Preventing Kid Injuries During Skiing

Skiing is a great way to get your kids off the iPad and onto the slopes – an outdoor recreation that lets California born-and-breds see a side of the natural world they might otherwise never witness up close.

But snow is also a fast, high-impact, and slippery medium, one which punishes the overconfident among us with terrible spills. Thousands of children are injured skiing each year in preventable ways, and the vast majority of these could be helped with a little education.

This page is a great place to start. It outlines the most common ski injuries among children, from head injuries to broken bones to torn cartilage. As a pediatric orthopedist, I follow all such resources with interest, and I found this especially helpful:

The majority of these injuries occurred when there was less than 1 inch of new snowfall, and snowfall of less than 2 inches was associated with increased injury severity. This corroborates the long-held ski patroller observation that, with low snowfall, the slopes are icier and faster and skiers are at increased risk of all injuries under such conditions—particularly severe injuries.

In other words, less snow means more go: icier conditions are more difficult to manage and harder to strike. Scant snowfall also means there are often fewer people on the slopes, which can cut both ways: it reduces the chance of a collision with another skier, but it provides far more room to open up and attain top speeds.

Bottom line: ski your expertise, and do not try harder slopes until you have mastered the level before. Making sure that all boots and skis are properly sized is important too, and don’t forget to study some simple ways to minimize the damage of an impact when you lose control.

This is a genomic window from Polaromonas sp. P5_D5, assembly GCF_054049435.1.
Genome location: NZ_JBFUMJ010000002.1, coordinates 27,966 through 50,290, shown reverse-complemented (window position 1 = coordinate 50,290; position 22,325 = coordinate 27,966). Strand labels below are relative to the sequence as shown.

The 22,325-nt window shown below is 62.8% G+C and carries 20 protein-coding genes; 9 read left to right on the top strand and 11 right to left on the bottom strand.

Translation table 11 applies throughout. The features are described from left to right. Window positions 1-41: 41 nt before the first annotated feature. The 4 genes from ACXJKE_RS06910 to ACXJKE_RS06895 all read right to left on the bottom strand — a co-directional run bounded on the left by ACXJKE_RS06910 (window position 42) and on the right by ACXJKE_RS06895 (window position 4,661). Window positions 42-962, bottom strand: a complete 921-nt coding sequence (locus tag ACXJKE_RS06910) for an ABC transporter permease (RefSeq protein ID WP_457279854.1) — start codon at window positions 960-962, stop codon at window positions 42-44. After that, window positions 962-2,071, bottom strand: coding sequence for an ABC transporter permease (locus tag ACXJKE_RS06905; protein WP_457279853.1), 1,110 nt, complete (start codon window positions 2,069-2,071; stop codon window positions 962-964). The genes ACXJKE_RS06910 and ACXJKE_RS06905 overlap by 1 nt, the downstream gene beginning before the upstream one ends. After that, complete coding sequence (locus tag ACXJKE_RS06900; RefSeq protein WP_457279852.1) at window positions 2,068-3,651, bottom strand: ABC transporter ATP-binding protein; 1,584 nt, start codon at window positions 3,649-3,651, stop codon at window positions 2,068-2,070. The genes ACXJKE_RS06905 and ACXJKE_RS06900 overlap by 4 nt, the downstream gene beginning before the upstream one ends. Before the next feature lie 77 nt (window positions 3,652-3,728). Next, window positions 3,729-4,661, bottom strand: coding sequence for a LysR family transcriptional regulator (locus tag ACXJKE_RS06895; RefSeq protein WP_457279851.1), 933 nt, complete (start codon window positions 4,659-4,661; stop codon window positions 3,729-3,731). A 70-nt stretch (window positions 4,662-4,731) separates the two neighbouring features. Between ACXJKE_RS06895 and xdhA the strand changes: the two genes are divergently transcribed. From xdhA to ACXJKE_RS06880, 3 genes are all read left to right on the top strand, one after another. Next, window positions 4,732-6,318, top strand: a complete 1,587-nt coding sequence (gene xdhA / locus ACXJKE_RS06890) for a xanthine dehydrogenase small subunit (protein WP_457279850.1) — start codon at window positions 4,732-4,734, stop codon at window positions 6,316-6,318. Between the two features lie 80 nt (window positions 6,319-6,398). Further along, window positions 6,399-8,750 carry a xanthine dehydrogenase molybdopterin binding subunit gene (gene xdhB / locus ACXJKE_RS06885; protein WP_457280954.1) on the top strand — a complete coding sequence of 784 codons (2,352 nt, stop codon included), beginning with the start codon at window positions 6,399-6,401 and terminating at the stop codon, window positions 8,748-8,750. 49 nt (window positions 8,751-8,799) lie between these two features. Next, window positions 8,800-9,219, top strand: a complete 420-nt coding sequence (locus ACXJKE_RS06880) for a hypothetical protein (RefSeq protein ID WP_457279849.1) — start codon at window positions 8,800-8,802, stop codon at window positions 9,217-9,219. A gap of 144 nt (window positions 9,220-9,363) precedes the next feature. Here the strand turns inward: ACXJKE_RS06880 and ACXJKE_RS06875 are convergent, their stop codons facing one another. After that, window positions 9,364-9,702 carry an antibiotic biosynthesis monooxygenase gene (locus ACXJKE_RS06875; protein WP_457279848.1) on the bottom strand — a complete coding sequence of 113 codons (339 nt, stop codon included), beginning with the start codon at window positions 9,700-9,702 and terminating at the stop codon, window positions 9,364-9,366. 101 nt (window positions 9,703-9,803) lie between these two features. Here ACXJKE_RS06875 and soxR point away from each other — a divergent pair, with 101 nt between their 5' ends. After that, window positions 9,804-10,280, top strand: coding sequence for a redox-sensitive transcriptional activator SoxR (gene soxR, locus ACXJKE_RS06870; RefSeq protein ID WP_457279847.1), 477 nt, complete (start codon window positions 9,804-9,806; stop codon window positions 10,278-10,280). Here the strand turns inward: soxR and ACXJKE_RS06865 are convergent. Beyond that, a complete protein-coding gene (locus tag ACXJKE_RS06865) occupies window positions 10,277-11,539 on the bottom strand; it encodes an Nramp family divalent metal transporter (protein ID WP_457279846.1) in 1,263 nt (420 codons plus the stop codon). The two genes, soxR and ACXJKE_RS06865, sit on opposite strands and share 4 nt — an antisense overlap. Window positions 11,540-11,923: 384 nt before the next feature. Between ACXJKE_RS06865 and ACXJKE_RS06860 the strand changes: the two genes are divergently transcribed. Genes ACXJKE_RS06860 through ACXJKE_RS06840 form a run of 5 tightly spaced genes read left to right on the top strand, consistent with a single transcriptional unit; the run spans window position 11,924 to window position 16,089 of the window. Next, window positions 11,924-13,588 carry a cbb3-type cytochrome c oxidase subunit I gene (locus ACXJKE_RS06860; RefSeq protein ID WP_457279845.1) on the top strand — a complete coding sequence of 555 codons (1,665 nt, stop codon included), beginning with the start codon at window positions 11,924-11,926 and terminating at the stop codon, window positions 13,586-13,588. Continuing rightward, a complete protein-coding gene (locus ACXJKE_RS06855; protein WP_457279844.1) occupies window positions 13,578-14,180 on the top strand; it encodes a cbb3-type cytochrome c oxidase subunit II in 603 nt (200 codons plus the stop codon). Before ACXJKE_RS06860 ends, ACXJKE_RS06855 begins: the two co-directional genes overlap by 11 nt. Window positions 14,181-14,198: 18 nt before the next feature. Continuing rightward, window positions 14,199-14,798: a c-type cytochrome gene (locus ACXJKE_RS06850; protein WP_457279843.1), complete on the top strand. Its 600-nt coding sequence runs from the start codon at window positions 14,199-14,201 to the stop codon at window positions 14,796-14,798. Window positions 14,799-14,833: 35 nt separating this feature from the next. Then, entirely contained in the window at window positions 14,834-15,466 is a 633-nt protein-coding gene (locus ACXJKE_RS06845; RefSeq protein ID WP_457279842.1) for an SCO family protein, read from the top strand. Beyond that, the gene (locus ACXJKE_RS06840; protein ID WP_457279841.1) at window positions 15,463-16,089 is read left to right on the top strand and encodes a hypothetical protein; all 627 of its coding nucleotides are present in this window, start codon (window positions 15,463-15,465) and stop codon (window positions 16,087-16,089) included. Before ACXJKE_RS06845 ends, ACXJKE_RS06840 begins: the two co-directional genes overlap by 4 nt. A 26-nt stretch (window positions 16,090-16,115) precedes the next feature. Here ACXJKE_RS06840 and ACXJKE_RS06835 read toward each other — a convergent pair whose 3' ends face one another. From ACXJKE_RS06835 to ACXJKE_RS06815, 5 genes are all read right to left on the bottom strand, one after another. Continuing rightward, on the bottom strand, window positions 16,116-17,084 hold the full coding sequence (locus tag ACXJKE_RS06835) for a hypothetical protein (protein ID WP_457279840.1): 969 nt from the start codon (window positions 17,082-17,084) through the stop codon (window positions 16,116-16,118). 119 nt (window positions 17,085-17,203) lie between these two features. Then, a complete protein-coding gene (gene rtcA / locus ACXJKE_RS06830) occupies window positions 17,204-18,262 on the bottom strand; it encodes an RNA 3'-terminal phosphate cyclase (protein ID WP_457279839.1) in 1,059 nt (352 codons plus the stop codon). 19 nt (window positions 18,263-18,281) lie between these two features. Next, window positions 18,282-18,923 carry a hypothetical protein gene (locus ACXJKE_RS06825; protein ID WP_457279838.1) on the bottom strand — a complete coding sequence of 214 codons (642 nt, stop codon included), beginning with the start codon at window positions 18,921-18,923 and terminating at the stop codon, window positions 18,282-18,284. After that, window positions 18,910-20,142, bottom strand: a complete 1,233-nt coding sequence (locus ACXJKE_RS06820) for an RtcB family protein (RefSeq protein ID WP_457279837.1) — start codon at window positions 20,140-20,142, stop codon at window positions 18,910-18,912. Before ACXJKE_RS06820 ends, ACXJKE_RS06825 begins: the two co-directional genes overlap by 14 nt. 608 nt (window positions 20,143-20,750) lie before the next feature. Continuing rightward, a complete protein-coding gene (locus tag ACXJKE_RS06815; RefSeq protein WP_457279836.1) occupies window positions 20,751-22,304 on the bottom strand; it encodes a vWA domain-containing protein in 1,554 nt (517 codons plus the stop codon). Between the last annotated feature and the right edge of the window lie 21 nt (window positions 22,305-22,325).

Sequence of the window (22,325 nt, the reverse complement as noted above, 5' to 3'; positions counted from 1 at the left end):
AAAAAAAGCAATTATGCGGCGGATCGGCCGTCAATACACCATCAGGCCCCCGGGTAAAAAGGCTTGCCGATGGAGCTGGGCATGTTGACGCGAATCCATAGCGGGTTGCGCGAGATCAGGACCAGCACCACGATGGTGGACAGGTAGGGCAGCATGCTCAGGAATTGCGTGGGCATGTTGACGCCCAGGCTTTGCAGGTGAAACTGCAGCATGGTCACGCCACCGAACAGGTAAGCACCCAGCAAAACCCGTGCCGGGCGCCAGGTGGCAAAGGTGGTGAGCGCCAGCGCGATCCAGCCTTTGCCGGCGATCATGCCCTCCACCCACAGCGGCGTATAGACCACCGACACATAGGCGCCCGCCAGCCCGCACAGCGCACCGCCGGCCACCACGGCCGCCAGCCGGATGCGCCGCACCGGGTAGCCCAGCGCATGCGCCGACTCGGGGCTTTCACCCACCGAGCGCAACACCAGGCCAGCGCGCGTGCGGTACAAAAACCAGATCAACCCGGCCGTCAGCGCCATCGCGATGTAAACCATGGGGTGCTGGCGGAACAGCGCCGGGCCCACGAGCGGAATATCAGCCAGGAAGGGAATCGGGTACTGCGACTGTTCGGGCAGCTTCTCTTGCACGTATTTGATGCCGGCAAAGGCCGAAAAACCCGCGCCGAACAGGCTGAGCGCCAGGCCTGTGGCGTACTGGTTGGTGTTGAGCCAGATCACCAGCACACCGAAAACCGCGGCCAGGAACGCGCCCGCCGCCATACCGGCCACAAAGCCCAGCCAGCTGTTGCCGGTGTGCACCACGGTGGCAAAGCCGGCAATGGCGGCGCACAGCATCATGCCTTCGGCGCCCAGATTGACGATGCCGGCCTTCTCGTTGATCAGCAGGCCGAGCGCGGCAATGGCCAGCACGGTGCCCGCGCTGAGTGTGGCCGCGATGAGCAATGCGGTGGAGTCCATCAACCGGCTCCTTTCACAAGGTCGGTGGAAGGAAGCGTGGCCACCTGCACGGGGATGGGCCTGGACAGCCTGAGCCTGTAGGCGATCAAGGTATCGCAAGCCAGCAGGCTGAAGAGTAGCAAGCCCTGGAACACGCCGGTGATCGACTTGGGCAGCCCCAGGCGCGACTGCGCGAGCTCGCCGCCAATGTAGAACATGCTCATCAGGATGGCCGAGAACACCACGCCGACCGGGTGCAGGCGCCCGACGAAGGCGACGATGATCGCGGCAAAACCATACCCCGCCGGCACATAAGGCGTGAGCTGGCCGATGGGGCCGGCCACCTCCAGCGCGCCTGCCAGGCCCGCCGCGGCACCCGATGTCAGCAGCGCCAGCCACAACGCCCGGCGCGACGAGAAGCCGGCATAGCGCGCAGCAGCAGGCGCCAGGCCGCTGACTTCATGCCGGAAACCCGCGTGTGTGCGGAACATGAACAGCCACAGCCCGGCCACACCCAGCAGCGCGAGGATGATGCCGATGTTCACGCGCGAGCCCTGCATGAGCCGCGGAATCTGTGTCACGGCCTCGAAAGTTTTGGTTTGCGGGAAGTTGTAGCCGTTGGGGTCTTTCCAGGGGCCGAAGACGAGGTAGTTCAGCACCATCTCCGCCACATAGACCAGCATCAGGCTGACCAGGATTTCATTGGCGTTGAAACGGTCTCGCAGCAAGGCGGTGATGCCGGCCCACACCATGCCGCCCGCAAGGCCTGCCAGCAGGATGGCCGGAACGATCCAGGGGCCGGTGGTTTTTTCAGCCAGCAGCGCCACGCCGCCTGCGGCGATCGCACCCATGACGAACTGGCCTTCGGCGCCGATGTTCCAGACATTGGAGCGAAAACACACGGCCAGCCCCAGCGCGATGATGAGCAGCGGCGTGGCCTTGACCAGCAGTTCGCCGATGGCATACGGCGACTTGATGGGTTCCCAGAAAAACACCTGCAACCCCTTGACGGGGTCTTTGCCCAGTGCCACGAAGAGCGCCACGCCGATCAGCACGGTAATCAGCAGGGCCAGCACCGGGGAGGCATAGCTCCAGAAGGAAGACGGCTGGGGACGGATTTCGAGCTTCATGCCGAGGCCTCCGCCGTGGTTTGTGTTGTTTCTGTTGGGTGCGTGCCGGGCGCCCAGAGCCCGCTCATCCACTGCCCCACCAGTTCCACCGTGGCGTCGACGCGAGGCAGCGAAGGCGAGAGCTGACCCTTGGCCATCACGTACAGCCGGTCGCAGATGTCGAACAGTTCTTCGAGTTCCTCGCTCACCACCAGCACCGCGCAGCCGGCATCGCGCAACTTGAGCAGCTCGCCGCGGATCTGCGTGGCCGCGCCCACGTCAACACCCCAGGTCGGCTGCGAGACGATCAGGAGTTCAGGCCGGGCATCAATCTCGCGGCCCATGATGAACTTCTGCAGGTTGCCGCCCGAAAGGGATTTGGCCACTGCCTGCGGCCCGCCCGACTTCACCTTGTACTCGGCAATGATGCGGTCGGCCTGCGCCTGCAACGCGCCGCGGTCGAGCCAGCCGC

For more information about pediatric injuries and pediatric orthopedic surgery in San Diego, contact the offices of Dr. William Holland today.

Let’s Talk About Soccer Injuries in Pediatric Orthopedics

As a San Diego pediatric orthopedist, I see a lot of young people and their parents for sports injuries. In many cases, these injuries are simple bangs and twists which will heal over time – but for a small minority, pediatric sports injuries suggest a larger pattern which foretells future health issues down the line.

Soccer is a surprisingly common culprit for injuries such as these, especially given the recent attention that football has received. Like football, soccer is still a contact sport, and some evidence suggests that it’s becoming a more common source of injuries as well:

The injury rate for youth soccer players aged 7 to 17 more than doubled over the 25-year period ending in 2014, according to an analysis of children treated in U.S. hospitals. Even though concussions accounted for just 7 percent of these injuries, the annual rate of concussions surged by almost 1,600 percent during the same period.

Soccer is certainly growing more popular, and that fact alone could account for some of the increase: no one has done a “per capita” study that I’m aware of. But there is a second hypothesis which may have some merit as well: the incidence of injuries has stayed flat, but parents and coaches are much more cautious today than they used to be about seeking medical care:

It’s also possible some of the increase in injuries came from a growing awareness of concussions and head traumas that prompts more kids to be treated in hospitals, Xiang said.

Whatever the case, it’s important to get treated and provide some test for young athletes as soon as possible. For the best sports medicine for kids in San Diego, contact the San Diego pediatric orthopedic offices of Dr. William Holland, MD, today.

A Milestone for Pediatric Orthopedics

As a pediatric orthopedist who treats a great number of hand and wrist injuries, I hear a lot about advances in the field. Recently the orthopedic community celebrated a milestone in this area of medicine: the world’s first pediatric double hand transplant.

The video alone is worth watching for its warmth and clarity:


Needless to say, the intricacies of procedures such as this one are staggering, as they can involve every tissue type along with the recondite questions about matching, immunity, and growth. It remains to be seen how this patient’s hands will develop, but the initial success of the surgery is cause enough for optimism.

I am proud to be considered one of the best pediatric orthopedists in San Diego. If your child has suffered an injury or chronic pain in the shoulder, elbow, wrist or hand, please don’t hesitate to contact my offices for a consultation today.